Having the option to disable the Continuity Mic on your iPhone can be a game-changer for those that work with audio. Some users may find themselves in a situation where they are needing access to a microphone, though they find that their Mac is constantly connecting and defaulting to their iPhone mic. For users that implement GarageBand, Logic Pro X or even Dictation, this can be a major issue. Fortunately, there is something of a fix.
This problem is likely arising from the Continuity Camera—a new feature that I will discuss. It would seem that the Continuity Camera and the Continuity Mic are currently attached to each other directly within Apple software, meaning that users may find their iPhone attempting to connect to their Mac as a microphone when they do not want this happening. I’m going to take a look at a couple of solutions.
Continuity Camera and Mic
For some users attempting to connect to audio, they may find that their devices are attempting to use the iPhone microphone rather than using the microphone on their Mac. This is likely due to the Continuity Camera feature attempting to connect to your device through the microphone. With some users declaring this to be a bug, many are having issues with their Mac defaulting the mic to their iPhone.
If you keep seeing this screen and you don’t want to, here’s some tricks that may provide a solution.
You will truly know that this is an issue when you hear your iPhone constantly making a connection sound similar to the sound it makes when connecting to Bluetooth. If you hear a constant ringing sound from your iPhone while using your Mac, that means your device is trying to pair with your Mac as a microphone.
While this is likely not going to be a problem for everyone, it can be a problem for certain users. For those looking to use their Mac microphone with their Mac apps, defaulting to the iPhone mic can be a major problem. For those using Dictation, Logic Pro X or GarageBand, you will likely want your iPhone to not be the default microphone.
What is likely happening is an issue with Continuity Camera. Introduced in iOS 16, this feature is a means to allow users to have their iPhone act as a webcam for an iPad or Mac. In this sense, it can be incredibly useful, as it gives users the option of taking advantage of the powerful cameras on their iPhone.
If you find that Continuity Camera is giving your iPhone microphone access when you don’t want it to, there are a couple of different options to remedy the situation.
Check Sound Settings on Mac
One of the first things you can do is ensure that the Settings on your Mac have the microphone you want actually set as the default Mic. While you may need to do this every time you are running an application when you need the microphone, your only other option is disabling Continuity Camera, which I will also show you how to do.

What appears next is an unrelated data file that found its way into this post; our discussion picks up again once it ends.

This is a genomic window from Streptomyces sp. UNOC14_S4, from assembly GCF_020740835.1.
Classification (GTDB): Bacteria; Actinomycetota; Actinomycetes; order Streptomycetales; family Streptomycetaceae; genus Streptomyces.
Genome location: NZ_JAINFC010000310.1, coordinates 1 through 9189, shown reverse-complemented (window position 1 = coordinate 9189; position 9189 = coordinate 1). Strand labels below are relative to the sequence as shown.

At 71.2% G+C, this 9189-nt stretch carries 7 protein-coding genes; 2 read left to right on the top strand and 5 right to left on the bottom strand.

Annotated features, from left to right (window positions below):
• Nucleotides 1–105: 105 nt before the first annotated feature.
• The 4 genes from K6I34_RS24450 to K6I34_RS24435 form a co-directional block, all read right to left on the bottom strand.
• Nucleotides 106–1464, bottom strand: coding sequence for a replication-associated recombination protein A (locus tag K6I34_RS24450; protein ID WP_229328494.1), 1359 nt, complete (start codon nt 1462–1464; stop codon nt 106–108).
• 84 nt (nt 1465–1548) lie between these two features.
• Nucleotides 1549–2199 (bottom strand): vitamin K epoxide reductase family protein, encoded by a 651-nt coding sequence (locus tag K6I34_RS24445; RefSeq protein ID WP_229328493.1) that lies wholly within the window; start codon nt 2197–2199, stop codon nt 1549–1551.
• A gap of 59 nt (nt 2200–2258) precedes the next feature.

To ensure your Mac is using the mic you want, follow these steps.
Time needed: 1 minute.
How to check your default microphone on Mac.
- Go to Apple > System Settings from the menu bar.
- Go to Sound.
- Under Input, ensure that the microphone you want to use is selected.
Again, this may be slightly frustrating for some users. Personally, I found the issue while using GarageBand, and I found myself having to constantly check my Settings to ensure I was using the right microphone. While using an iRid HD2, I found that my Mac wanted to continuously connect to my iPhone microphone, even when selecting the iRig HD2 from my Settings.
Other users are reporting similar instances as well, especially within Mac apps that require constant access to the mic. While checking your Settings all of the time can be a bit of a nuisance, disabling Continuity Camera entirely is also an option for users.
Disable Continuity Camera and Mic
When it comes to stopping an iPhone from acting a microphone, there’s also disabling the Continuity Camera and Mic. While this may not be the ideal solution for some users, it will ensure that your iPhone is not registering as a microphone for you. For those that are working extensively within an app that needs something other than an iPhone mic, this may likely be your best option.
Fortunately, these steps are rather easy. If the Continuity Mic is giving you issues when using certain programs, disabling Continuity Camera on your iPhone at least provides a temporary resolution. Besides, turning it back on when you’re done is also rather easy.
To disable the Continuity Camera and Microphone, simply follow these steps.
- Go to Settings > General on your iPhone.
- Select AirPlay & Handoff.
- Turn off Continuity Camera.
You can follow these same steps again to turn your Continuity Camera back on. Again, while this may not be an ideal solution for some users, turning off Continuity Camera is still the easiest way to ensure your iPhone doesn’t connect as a mic for your Mac when you don’t want it to.
Conclusion: Disable Continuity Mic on iPhone
For those that need their Mac for recording audio, Continuity Camera can be a demon in disguise. While the feature is fantastic for providing the iPhone as an option for a user’s Mac or iPad webcam, those that need constant access to their microphone may find themselves banging their head against the wall.
For those experiencing this issue, you can give your head and your walls some rest by following these steps. While they may only provide a temporary solution, you can at least know that you are able to get some work done the way you need to get it done.